Names

I'm finding the names in this book fascinating and amusing. Plus, the names are the only thing that I can reliably find in the companion book. Every name gets an entry, unlike some things that I'm totally confused on and then try to look up, to no avail...

Anyway, the concept of naming as an indicator of the character's personality is pretty interesting. It reminds me of the Bible, where naming itself is imbued with significance. Naming is a form of power, and through this I suppose Pynchon is asserting power over his multitudinous characters, if only just to keep them straight in his mind. It probably helps a lot to go through one's list of people and get a clue as to who they were when they were last mentioned 500 pages ago just by reading their name. I know I wouldn't be able to figure out who they all were otherwise.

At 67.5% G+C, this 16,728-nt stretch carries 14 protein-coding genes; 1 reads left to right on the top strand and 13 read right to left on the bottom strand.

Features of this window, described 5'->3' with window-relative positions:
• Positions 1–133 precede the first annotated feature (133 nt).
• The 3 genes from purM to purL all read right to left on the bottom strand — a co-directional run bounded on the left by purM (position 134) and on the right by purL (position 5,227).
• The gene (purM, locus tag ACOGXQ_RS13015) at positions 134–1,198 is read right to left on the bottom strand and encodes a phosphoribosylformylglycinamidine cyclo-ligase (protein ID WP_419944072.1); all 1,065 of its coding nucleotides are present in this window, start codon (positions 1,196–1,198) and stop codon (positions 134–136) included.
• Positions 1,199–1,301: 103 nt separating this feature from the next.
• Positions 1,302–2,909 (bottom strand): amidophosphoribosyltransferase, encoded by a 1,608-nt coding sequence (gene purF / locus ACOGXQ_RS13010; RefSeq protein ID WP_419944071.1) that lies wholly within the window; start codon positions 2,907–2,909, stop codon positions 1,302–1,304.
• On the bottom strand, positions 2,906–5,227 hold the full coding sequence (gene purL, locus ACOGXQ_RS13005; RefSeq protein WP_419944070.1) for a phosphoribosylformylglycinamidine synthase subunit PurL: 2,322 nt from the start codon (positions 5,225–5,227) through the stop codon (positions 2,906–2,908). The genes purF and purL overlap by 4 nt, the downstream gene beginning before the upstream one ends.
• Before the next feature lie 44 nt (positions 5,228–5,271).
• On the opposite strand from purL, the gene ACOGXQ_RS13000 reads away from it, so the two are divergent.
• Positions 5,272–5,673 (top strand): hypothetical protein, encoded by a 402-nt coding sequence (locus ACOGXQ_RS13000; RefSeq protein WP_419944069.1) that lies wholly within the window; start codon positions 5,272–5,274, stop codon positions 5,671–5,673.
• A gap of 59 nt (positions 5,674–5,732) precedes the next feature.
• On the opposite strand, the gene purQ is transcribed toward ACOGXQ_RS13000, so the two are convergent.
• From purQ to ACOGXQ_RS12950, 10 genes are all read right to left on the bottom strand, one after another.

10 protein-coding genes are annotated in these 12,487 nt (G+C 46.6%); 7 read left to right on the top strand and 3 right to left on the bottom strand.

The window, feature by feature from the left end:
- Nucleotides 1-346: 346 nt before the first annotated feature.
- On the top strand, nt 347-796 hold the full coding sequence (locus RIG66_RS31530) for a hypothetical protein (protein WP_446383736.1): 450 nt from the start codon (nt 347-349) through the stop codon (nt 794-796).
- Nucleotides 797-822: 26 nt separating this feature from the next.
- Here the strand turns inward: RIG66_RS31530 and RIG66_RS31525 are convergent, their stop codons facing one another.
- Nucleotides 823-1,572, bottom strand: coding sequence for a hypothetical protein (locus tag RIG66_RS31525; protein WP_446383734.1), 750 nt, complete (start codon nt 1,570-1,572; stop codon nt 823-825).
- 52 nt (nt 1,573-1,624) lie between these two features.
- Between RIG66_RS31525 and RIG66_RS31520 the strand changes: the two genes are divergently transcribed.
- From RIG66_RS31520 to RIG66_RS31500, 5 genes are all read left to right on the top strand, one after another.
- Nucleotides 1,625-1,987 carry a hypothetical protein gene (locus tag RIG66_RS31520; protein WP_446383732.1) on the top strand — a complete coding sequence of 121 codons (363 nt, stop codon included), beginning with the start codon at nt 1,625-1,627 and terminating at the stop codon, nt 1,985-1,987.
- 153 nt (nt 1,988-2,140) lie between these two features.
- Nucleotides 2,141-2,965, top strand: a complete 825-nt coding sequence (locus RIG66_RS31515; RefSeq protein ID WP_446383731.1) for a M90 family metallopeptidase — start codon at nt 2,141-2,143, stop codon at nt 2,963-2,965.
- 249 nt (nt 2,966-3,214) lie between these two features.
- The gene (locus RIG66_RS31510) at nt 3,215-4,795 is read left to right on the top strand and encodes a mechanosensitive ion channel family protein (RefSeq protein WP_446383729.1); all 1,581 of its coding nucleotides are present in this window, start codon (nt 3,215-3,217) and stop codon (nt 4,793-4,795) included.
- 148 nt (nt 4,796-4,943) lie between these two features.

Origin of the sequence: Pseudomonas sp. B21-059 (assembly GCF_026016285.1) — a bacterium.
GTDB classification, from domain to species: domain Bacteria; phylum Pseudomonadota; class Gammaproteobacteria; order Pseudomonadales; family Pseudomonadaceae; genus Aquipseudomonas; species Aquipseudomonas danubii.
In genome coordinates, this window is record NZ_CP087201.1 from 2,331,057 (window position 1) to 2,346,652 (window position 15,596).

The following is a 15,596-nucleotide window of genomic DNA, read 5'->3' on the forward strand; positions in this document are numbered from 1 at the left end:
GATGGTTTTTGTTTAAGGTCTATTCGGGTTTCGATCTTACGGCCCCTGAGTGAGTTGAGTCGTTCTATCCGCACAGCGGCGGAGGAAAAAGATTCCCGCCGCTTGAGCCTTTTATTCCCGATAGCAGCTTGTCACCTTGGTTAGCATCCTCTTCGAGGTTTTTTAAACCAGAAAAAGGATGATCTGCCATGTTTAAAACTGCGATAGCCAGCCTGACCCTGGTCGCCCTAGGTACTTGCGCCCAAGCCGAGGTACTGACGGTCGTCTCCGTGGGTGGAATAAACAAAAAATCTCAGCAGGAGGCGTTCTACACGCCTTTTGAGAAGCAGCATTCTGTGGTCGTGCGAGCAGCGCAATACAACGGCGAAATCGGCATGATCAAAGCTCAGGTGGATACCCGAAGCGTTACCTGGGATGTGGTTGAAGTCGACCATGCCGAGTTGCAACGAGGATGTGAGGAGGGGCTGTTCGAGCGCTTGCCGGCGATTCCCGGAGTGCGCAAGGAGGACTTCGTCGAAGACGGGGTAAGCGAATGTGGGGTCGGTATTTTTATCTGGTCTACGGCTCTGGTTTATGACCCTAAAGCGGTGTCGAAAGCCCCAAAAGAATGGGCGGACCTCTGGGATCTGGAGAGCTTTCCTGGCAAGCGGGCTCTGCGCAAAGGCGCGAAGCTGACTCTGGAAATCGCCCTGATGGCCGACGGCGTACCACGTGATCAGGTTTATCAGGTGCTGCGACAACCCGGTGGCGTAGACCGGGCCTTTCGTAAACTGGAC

excellent wording and R&J

I find myself, like many of you, enjoying this book despite the density of every paragraph. Pynchon has done an amazing amount of research and frankly I'm a little embarrassed at the effort it takes me to read his book: I can't even imagine writing it.

One of the most rewarding things about reading this are the simple descriptions Pynchon provides. Often he couples a noun with an adjective that fits so perfectly that you wonder why the two words aren't used together more often. "A cold smear of sun", "slate shadows", "a silly bleeding smile".....they sound so natural and describe something so perfectly that I sometimes have to stop and think if I've heard them before.

Yum... food.

I second (third and fourth--) everyone's opinions on the density and chaos of this book. I did thoroughly enjoy the first 150 pages, though several times I felt like I was wading through dense rainforest with a machete. The changing POVs, stream of consciousness descriptions and ridiculous number of characters bogged me down. But, we managed to survive.